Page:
Use this URL to cite or link to this record in EThOS: https://ethos.bl.uk/OrderDetails.do?uin=uk.bl.ethos.807905
Title: Agricultural trajectories in Yunnan, southwest China : a comparative analysis of archaeobotanical remains from the Neolithic to the Bronze Age
Author: Dal Martello, Rita
Awarding Body: UCL (University College London)
Current Institution: University College London (University of London)
Date of Award: 2020
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Abstract:
This dissertation investigates the emergence and development of agricultural practices in the southwest Chinese province of Yunnan, between the 3rd and 1st millennia BC. Drawing from previously unstudied archaeobotanical remains from the sites of Baiyangcun, Haimenkou, and Dayingzhuang; this research analyses compositional and chronological changes in the crop assemblage from each site. These sites are located in the strategic region of sanjiang, at the crossroads of three main Asian rivers: Yangzi, Mekong, and Salween. Local and regional developments of agricultural systems are explored through the comparison of these new material with other published datasets from Yunnan, the surrounding provinces of Sichuan, Tibet, Chongqing, Guangxi, and mainland Southeast Asian countries. The main research questions addressed in this dissertation are: -What was the basis of early agriculture in Yunnan? -Given that the first attested agricultural systems in Southwest China appear 3000 to 2000-years later than those associated with domestication centres in North China and along the Yangzi River, to what extent can agricultural practices in Yunnan be derived entirely from migrating farmers, or did adoption (acculturation) by local forager populations play a role? -What role did native wild plants play in Yunnan Neolithic and Post-Neolithic subsistence, and were there any local processes of domestication underway? -With regards to rice, what was the ecology of rice cultivation? Did this differ either from source regions along the Yangzi, or from the early systems in Southeast Asia, which have sometimes been suggested to have origins in Yunnan? The results contained in this thesis provide archaeological evidence that was until now lacking to evaluate the validity of the language/farming dispersal hypothesis in the context of the Austroasiatic languages dispersal, as well as laying an important archaeological and chronological framework for studying of the emergence of a settled agricultural lifestyle in Yunnan.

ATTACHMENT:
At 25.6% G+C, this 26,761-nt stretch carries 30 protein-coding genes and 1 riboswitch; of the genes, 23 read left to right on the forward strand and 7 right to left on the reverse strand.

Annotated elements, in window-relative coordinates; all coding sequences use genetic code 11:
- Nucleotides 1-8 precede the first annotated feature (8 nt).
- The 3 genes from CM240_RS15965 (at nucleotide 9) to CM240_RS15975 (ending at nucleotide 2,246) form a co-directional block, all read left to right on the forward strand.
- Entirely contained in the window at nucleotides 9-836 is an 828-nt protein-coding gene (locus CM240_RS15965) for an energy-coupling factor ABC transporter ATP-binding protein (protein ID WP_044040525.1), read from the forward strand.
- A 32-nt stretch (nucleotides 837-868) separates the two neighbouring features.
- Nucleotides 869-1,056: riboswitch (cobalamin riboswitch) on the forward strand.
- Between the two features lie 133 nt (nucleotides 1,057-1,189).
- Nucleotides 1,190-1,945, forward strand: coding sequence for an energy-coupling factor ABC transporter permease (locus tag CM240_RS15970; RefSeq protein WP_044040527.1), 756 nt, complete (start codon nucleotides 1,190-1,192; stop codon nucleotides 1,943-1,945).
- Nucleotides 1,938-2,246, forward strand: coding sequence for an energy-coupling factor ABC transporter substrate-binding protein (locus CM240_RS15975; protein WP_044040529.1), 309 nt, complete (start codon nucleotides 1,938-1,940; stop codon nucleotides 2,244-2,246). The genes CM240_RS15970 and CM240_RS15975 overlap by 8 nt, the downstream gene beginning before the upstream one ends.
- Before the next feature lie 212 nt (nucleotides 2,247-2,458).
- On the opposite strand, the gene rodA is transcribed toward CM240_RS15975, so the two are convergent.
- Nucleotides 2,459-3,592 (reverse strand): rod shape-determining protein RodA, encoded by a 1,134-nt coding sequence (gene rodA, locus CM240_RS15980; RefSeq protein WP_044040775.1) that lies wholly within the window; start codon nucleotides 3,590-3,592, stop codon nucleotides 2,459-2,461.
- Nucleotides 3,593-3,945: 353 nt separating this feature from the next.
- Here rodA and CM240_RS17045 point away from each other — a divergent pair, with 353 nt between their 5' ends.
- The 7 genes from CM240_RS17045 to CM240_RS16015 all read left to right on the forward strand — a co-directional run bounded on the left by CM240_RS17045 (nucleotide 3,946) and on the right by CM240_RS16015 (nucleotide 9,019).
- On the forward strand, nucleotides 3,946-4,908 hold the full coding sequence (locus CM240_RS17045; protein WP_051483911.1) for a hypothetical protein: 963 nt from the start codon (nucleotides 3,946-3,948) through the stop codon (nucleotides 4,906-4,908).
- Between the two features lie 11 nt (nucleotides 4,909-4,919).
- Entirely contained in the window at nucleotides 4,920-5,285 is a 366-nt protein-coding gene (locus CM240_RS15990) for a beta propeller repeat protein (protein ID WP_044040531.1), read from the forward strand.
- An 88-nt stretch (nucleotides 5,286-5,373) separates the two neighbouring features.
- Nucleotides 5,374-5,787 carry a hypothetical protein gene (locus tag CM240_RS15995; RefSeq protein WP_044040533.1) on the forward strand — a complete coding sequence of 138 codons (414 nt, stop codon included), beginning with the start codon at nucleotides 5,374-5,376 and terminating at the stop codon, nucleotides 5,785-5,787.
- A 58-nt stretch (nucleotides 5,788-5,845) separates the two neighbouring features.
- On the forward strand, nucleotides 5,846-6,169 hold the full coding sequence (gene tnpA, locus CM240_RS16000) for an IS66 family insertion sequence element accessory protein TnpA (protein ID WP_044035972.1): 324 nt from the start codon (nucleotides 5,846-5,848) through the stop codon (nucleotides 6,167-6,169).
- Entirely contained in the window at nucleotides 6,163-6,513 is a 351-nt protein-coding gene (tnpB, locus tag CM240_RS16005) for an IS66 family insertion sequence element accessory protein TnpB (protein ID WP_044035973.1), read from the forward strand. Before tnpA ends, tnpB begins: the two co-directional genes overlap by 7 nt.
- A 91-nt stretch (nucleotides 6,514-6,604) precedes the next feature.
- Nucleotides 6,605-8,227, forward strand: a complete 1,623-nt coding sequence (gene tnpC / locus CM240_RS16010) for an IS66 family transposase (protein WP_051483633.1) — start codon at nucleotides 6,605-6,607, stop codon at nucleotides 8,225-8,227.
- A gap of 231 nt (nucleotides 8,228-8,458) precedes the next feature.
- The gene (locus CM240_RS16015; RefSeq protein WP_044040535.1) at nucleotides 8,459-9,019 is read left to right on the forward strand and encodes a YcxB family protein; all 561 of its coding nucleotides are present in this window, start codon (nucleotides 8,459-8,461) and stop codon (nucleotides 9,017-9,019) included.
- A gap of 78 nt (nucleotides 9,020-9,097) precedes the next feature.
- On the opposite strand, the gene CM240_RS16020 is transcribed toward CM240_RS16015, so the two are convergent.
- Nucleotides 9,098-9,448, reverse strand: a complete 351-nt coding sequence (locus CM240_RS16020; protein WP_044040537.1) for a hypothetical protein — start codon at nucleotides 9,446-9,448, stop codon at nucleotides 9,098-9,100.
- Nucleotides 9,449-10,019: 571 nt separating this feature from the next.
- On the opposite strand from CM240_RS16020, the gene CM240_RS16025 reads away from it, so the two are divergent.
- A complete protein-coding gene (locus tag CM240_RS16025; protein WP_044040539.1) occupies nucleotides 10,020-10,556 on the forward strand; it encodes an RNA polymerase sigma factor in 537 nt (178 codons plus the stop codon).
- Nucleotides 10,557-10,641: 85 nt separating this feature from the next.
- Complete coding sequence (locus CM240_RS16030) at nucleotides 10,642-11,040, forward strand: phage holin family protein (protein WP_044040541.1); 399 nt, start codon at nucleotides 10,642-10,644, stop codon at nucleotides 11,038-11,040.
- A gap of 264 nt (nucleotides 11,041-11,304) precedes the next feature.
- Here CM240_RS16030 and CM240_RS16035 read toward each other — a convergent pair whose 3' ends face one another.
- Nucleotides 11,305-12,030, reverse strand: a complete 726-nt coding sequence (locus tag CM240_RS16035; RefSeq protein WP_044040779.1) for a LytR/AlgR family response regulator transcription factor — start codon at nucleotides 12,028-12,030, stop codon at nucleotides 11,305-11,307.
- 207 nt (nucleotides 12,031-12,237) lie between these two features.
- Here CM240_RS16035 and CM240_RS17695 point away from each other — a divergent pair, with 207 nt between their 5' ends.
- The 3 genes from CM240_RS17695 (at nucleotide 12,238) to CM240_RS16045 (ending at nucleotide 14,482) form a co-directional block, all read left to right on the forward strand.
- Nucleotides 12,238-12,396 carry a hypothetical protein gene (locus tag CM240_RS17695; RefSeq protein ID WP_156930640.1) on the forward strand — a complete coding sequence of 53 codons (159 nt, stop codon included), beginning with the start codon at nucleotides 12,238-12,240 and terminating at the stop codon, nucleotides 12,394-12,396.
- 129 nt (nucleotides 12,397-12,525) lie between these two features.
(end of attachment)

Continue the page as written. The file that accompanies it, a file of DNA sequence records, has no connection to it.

Supervisor: Not available Sponsor: Not available
Qualification Name: Thesis (Ph.D.) Qualification Level: Doctoral
EThOS ID: uk.bl.ethos.807905  DOI: Not available
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